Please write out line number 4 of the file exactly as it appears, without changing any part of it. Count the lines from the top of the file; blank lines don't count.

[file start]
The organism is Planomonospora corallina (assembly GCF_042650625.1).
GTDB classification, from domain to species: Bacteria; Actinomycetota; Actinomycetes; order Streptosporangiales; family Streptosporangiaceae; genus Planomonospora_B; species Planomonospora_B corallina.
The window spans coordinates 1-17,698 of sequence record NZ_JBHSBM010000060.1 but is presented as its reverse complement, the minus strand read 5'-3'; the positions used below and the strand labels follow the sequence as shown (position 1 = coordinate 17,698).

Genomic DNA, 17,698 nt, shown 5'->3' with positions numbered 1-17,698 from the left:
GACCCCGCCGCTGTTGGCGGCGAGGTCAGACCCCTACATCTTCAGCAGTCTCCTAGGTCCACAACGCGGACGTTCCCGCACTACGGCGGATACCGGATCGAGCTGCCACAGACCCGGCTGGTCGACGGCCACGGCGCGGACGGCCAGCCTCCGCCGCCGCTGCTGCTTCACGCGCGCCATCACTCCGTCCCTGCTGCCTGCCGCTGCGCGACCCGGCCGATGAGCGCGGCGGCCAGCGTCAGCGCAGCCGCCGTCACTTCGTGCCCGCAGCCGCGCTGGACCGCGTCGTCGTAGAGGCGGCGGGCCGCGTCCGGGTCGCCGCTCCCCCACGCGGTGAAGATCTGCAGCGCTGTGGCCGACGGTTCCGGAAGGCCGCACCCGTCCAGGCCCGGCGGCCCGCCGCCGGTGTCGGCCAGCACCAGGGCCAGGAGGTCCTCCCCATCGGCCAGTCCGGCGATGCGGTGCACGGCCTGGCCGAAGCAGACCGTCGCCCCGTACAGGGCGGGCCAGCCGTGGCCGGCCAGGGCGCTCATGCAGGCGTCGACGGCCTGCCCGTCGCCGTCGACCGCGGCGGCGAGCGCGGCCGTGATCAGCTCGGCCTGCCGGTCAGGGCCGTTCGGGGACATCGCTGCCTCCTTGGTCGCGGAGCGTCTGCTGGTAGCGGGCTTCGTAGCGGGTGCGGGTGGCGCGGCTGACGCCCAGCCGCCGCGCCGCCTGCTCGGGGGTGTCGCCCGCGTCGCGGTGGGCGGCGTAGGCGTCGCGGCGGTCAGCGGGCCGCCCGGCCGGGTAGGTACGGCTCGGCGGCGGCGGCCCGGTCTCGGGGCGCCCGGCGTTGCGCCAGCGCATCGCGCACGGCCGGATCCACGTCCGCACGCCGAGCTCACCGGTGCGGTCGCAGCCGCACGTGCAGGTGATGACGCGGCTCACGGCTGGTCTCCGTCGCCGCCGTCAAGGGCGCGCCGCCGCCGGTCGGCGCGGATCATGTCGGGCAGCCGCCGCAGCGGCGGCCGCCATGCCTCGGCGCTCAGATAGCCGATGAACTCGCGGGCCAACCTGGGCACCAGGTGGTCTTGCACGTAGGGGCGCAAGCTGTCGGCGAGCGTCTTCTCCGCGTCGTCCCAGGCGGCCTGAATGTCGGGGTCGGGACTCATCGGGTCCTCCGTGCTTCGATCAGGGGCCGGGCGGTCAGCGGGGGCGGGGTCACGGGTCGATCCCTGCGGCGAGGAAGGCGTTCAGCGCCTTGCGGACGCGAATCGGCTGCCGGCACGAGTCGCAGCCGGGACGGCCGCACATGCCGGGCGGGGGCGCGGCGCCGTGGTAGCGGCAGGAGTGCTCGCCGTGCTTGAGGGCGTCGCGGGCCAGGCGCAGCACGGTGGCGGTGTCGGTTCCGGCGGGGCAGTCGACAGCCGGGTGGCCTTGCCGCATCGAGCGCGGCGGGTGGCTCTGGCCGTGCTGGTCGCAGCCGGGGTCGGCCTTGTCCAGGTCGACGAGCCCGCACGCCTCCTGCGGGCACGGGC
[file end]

Genomic DNA, 17,698 nt, shown 5'->3' with positions numbered 1-17,698 from the left: